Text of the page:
Today I’m sharing how I flipped a dated settee into a beautiful bench for our porch along with everything you need to know to safely use indoor furniture outdoors.
Did you know you can actually use indoor furniture outdoors?
As long as you take the right steps to protect and waterproof your furniture, it can last outdoors for years! And yes, I’m speaking from experience here – I’ve refinished indoor wood furniture to use on both my front porch and screened-in porch several times.
Most recently, I picked up this fussy cane bench/settee from Facebook marketplace for less than $25. Even though it wasn’t really my style, I could see it had a ton of potential.
The easiest way to update this bench would have been to give it some fresh upholstery and a coat of paint.
But I had something else in mind. I had been looking for some new seating for my front porch and I knew this little bench would be just the thing.
Today I’m sharing this fun furniture makeover along with everything you need to know to make your own indoor furniture finds work outdoors.
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How to Use Indoor Furniture Outdoors
Using indoor furniture outdoors opens up a whole world of possibilities. Of course you can just buy furniture specifically made to be used outside, but the selection is usually super limited and it’s expensive.
On the other hand, ‘regular’ furniture is much more widely available, both new and used, in a ton of styles and at a variety of price points.
I’ve used several pieces of indoor wood furniture outside before with great results, but there are a few things you need to keep in mind if you’re considering doing the same thing.
Choose your furniture carefully
Please do not put anything that is super expensive and precious to you or your grandmother’s antiques outside, even on your covered porch. Even though you can use indoor furniture outdoors, it probably won’t last as long as it would indoors.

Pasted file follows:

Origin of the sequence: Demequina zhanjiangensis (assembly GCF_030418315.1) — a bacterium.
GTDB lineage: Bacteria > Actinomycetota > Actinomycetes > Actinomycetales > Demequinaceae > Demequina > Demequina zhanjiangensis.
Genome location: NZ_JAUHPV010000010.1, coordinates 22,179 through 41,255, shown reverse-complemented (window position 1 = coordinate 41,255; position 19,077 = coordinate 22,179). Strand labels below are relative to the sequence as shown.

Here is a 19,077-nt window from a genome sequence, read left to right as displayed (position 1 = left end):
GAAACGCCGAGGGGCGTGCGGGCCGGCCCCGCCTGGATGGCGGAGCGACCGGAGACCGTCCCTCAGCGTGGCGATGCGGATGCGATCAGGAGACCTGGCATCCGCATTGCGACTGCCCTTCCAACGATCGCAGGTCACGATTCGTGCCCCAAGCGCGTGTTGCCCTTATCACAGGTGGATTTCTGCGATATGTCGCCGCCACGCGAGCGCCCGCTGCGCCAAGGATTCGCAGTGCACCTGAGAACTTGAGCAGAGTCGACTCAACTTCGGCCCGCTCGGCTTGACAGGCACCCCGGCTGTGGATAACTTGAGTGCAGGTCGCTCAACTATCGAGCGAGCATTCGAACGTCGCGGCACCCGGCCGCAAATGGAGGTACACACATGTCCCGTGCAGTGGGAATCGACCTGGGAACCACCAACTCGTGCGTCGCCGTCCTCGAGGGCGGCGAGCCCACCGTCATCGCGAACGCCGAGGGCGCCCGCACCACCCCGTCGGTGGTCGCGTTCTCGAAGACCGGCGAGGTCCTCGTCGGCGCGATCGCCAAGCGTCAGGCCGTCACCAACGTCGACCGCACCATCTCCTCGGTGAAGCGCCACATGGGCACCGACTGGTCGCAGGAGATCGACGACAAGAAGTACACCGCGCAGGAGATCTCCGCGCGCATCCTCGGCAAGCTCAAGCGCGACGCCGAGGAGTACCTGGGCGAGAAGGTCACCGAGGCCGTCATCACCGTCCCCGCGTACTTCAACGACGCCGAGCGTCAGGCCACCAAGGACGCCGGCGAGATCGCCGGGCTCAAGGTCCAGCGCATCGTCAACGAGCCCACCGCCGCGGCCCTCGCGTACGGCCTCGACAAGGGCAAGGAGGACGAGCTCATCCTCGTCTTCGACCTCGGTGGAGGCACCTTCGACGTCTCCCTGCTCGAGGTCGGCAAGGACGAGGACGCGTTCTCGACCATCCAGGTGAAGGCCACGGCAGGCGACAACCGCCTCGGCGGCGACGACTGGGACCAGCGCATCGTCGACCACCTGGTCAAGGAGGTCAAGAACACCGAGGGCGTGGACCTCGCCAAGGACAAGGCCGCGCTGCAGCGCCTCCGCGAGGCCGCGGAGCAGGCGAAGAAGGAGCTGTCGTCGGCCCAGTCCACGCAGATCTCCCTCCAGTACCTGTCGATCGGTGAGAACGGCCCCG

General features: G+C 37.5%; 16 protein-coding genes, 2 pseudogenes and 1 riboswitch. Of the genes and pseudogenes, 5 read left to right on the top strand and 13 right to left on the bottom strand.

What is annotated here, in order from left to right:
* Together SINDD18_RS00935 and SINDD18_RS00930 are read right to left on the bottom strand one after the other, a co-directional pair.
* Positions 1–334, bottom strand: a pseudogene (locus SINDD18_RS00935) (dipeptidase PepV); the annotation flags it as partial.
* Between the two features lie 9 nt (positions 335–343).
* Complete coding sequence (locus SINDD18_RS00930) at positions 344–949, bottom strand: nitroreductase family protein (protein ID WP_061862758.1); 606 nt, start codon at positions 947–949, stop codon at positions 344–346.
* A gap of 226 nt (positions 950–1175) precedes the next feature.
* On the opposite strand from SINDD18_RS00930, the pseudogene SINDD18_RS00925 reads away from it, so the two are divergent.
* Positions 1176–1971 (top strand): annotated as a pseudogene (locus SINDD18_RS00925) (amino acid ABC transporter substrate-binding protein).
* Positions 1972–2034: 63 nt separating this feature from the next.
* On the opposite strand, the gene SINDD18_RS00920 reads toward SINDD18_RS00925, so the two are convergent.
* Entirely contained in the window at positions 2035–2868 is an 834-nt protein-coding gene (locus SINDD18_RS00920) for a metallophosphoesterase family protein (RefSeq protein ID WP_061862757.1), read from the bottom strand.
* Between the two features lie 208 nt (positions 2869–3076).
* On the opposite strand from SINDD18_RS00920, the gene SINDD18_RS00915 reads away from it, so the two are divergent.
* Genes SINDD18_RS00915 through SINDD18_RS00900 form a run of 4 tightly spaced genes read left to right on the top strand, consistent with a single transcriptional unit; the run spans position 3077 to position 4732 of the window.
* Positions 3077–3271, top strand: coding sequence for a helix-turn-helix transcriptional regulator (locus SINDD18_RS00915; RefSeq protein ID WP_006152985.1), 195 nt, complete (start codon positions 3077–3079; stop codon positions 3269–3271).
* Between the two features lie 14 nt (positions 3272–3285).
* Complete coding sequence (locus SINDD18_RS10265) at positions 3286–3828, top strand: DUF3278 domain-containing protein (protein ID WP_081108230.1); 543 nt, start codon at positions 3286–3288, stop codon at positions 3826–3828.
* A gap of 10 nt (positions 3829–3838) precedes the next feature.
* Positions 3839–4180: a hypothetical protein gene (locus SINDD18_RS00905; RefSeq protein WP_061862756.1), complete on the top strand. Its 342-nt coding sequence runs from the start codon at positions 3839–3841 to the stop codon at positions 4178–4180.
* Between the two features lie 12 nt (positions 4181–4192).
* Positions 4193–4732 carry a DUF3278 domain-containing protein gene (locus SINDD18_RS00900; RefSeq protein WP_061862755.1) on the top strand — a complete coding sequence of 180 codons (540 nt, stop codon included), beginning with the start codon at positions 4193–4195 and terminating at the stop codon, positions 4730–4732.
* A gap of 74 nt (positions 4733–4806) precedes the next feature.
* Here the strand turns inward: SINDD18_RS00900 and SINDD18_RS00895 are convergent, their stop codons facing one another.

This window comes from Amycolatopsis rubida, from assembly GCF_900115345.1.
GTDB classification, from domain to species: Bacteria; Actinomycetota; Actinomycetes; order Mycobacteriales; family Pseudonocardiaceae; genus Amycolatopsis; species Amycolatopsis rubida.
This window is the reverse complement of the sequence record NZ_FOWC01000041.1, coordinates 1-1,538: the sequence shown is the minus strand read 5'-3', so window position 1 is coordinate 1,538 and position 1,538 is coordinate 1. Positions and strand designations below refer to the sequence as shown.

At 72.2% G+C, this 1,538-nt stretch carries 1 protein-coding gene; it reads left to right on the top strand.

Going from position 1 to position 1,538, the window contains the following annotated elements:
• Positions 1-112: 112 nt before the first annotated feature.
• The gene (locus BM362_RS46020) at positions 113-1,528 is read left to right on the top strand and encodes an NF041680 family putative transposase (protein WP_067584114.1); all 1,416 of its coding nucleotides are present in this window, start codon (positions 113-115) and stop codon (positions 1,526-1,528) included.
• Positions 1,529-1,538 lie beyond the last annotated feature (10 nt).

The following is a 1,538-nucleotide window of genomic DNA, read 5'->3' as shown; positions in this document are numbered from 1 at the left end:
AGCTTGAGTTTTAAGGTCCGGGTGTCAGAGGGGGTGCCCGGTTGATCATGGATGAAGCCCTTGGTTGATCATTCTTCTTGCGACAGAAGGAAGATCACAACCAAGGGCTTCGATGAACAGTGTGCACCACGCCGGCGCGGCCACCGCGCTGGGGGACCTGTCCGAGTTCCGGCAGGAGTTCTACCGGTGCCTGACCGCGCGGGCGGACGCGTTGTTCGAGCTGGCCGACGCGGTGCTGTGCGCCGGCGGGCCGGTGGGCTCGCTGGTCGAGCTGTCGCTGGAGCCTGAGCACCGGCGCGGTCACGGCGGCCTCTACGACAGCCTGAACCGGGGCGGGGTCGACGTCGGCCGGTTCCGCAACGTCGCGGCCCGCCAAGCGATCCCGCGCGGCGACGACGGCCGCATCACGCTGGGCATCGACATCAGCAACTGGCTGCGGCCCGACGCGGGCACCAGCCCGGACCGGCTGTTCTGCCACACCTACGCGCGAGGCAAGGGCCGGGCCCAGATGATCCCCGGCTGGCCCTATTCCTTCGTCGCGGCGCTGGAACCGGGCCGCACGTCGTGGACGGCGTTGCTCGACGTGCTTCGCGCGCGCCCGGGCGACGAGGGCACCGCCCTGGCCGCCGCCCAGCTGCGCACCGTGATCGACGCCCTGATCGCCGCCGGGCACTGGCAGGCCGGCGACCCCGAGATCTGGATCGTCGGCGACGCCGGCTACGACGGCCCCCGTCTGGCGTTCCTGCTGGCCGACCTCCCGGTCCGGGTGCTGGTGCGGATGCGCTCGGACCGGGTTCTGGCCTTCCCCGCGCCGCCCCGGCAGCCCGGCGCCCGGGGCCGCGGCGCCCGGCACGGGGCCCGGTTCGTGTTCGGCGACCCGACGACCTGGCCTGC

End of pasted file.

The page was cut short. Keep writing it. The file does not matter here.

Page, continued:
Most of the furniture that I’ve used outside has been pieces that I’ve found at yard sales or on the side of the road and fixed up cheap. I felt good about getting some extra years of life out of it, but it’s not furniture that I necessarily plan to have for the rest of my life.
You also want to make sure that any furniture you are using outdoors can hold up well to moisture. Furniture made from pressboard, particle board, laminate, or any other fake wood isn’t a great choice because it will quickly break down with even the tiniest amount of moisture.
Choose a protected spot for your furniture
A covered porch or patio makes a great spot for indoor furniture because your furniture will get some protection from the elements.
Putting wood furniture outside, completely exposed to sun and rain with no cover, is going to wear it down a lot more quickly.
You should also consider the climate where you live. Where I live in Virginia, we have all four seasons and get heat, cold, snow, and tons of rain and I’ve had great luck with things lasting outside for years in a covered setting.
But there are certainly places with more extreme weather where it may not work as well.
Choose the right finish for your furniture
How you refinish your furniture will have a huge impact on how long it lasts outside.